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Church leaders challenged

BY SUSAN KIM | WASHINGTON | November 17, 2001


"Without one voice of the church, justice will never come and we will never get to the point of equality and truth."

—Bishop Samuel Azariah, Church of Pakistan


A soloist at the Simpson Memorial Chapel sang "deliver us from evil" at the same moment American Airline's Flight 587 plunged into a NYC suburb Monday.

The 50 people in the pews that clear fall morning -- a stone's throw from the Capitol rotunda -- were left wondering, for the millionth time since Sept. 11, why.

What is the church supposed to do when a country is suffering, besides open its doors and offer comfort?

The church must find a voice and speak, said international faith leaders visiting from Pakistan, Palestine, South Africa, and other countries.

The interfaith delegation was sent by the World Council of Churches as a "living letter" of compassion to the U.S. in the wake of the Sept. 11 terrorist attacks. Before stopping in DC, they visited churches and met with U.S. religious leaders in New York and Chicago,

with another stop planned for California. They represented denominations as diverse as the United Methodists, Church of Pakistan, and Society of Friends.

The group prayed together at New York's "ground zero." They broke bread together. As they began to understand one other, they talked about American churches. From beleaguered countries themselves, their compassion was coupled with a challenge to American religious leaders: find a voice -- one voice -- that the world can hear in

the wake of Sept. 11.

"I have been greatly encouraged by the attitude at the individual church level," said Bishop Samuel Azariah, a presiding bishop with the Church of Pakistan. "But the one voice of the Christian church is not coming out. They are all giving their statements but nothing is

coming out."

U.S. church leaders tried to explain: American churches are decentralized. They can't just issue statements willy-nilly. They have to be approved by conferences, conventions, committees, councils.

Most U.S. mainstream denominations delivered statements within a week after Sept. 11. But finding one statement that would unite all the Christian denominations and satisfy everyone? Impossible.

As Jim MacDonald, vice president for policy and programming at Washington, DC-based Bread for the World, said: "My head is swirling. There is a constant need to process the changes that are taking place in a hundred different directions. What's a homeland security office?

What do we grab hold of?"

Bishop Azariah was firm: "Without one voice of the church, justice will never come and we will never get to the point of equality and truth."

Part of the problem is that U.S. churches seldom have a voice that's heard in the national press, said Bishop Mvume Dandala of the Methodist Church of South Africa, who led the international delegation.

It's a dilemma churches across the world have wrestled with for years, he acknowledged.

"Strategically, how do we communicate in a way that makes sense? I do not think churches anywhere in the world have really thought carefully yet about the place of modern communication," mused Bishop Dandala. "There is always a dilemma between self-projection, which is

unsavory, and communicating in the modern world."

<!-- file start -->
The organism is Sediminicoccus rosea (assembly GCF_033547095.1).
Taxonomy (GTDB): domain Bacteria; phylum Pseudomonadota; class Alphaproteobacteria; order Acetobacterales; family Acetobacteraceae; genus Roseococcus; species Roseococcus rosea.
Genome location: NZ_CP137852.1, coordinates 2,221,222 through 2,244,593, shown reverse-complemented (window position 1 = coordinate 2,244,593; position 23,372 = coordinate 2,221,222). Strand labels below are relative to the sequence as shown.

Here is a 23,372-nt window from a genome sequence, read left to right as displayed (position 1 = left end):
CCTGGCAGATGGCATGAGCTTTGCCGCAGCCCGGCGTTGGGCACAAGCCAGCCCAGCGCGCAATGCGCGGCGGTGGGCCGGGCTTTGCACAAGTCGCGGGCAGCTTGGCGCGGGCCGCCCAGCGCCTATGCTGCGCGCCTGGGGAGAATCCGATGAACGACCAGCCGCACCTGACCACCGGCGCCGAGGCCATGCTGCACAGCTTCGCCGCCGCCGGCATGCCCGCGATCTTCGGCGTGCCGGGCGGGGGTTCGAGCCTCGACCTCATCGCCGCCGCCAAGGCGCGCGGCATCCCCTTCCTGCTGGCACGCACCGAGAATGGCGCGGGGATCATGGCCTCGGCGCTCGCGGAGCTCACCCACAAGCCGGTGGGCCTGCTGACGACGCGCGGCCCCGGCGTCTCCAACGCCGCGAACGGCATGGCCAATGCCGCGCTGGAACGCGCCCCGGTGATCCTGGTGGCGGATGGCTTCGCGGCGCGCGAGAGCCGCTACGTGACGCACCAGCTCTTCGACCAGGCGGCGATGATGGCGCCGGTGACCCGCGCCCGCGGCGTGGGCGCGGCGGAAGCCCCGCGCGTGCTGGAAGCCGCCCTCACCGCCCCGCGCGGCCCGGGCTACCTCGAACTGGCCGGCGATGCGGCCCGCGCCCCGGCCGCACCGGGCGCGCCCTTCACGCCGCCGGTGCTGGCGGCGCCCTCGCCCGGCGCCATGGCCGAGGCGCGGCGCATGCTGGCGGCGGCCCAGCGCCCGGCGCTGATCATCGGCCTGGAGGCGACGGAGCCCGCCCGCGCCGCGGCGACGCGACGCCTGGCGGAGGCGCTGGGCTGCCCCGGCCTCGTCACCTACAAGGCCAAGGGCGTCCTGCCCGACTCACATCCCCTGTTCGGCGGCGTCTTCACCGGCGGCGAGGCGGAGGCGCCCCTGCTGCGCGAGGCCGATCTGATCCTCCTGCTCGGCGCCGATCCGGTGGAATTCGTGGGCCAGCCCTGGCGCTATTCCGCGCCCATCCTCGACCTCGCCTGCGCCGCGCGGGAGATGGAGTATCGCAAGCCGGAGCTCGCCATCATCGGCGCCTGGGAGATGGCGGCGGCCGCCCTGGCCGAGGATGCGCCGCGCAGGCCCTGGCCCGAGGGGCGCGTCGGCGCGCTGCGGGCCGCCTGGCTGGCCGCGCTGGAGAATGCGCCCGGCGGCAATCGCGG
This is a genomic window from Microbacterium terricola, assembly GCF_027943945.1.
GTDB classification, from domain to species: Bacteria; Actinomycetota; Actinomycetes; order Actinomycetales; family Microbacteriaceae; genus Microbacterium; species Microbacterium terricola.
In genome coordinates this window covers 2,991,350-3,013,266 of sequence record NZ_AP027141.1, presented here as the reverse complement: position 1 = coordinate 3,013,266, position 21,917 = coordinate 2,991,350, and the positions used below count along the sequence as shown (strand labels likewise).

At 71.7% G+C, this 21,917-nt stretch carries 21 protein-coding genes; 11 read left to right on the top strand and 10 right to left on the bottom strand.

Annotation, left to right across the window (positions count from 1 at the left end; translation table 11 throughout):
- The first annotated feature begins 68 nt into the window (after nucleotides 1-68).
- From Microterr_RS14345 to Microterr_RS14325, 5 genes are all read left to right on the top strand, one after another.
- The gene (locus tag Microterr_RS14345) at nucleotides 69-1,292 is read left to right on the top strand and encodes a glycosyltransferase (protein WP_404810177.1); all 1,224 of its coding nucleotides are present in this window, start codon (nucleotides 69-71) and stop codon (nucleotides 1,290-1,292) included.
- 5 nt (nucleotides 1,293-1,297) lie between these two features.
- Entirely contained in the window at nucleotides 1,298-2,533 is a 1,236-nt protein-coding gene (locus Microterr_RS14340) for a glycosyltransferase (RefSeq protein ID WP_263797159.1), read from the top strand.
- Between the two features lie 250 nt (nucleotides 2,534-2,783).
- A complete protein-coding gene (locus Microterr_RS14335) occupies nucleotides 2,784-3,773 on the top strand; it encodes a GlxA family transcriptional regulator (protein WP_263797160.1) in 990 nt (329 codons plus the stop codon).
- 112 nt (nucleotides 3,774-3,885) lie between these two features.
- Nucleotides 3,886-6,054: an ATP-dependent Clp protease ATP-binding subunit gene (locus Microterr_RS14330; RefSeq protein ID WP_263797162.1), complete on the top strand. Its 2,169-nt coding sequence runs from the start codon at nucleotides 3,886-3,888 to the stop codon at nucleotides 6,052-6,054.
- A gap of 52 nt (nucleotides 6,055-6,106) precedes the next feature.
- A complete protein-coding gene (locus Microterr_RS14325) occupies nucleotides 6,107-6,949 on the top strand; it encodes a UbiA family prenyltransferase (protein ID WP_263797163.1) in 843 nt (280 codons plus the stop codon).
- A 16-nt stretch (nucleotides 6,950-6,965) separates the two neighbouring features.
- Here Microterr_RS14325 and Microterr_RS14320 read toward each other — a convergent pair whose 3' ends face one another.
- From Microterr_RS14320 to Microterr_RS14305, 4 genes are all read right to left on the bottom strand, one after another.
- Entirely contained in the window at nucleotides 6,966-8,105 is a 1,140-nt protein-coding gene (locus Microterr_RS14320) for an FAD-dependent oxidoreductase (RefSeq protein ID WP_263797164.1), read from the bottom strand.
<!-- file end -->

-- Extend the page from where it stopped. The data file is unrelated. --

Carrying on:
But in troubled times like these, said Dandala, "we're still too parochial. If we as churches wait until we have a common voice on this -- we will never speak."

What the U.S. needs right now is a prophet, said Dandala, a person who can capture the Christian voice. "You just have to say, 'Lord, raise a prophet around whom we can rally.' That's another form of unity."

In South Africa, many people saw violence as the only response to apartheid until Bishop Desmond Tutu was able to help churches find a voice for peace, said Dandala. "In South Africa, that happened when Desmond Tutu began focusing us on other ways of seeking justice besides violence. I believe the church in the U.S. has got to find this voice," he said.

Ultimately, it might mean advocating for peace when most people in the U.S. believe that war is a necessity right now, he acknowledged. And many U.S. pastors are under tremendous pressure to support the bombing of Afghanistan -- or risk being branded unpatriotic or, worse, pro-terrorist.

The U.S. national media has adopted an "either-or" portrayal of the war against Afghanistan, meaning "you are either for the war or you are in compliance with what happened Sept. 11," said Jean Zaru, presiding clerk of the Society of Friends in Ramallah, Palestine.

What happened Sept. 11 "is sinful," said Zaru. "But there should be another way of responding. Violence is not the answer and not the option."

Heads nodded through the delegation. As the afternoon wound to a close, Bishop Dandala summed up their view: "Our collective experience makes us unsure that militarism can be an effective way of dealing with terrorism, even on a short-term basis."

Then he uttered the still-unanswered questions that hung in the air like unexploded rhetorical bombs: "How should the church be in the forefront? How can we best begin to articulate these things in a meaningful way?"

But there were no secular reporters taking down his words. And there were no television cameras recording him as he issued his firm challenge to American churches.

It comes down to information sharing, he admitted. "We need to search for ways that information can strengthen brotherhood and sisterhood. But the power of the communication in the world is so enormous that even to ask a question about how it can be reversed feels stupid. And foolish."


Related Topics:

Terrorism wave proves challenging

Counseling, prayers offered in bombing wake

Churches respond to Boston bombings


More links on September 11 2001

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